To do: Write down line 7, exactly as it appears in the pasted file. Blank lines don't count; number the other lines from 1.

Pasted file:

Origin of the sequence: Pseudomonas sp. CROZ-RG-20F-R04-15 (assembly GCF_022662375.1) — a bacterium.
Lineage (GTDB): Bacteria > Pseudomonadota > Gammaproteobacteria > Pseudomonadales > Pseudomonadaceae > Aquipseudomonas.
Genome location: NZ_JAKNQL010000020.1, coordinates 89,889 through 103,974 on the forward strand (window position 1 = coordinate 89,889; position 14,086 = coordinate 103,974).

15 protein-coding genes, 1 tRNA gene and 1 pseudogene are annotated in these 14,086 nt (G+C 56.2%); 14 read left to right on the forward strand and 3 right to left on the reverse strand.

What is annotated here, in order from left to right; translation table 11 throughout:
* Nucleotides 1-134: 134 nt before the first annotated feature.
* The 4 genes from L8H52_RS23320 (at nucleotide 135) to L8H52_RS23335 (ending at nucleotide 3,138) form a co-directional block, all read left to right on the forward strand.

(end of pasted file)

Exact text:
* The 4 genes from L8H52_RS23320 (at nucleotide 135) to L8H52_RS23335 (ending at nucleotide 3,138) form a co-directional block, all read left to right on the forward strand.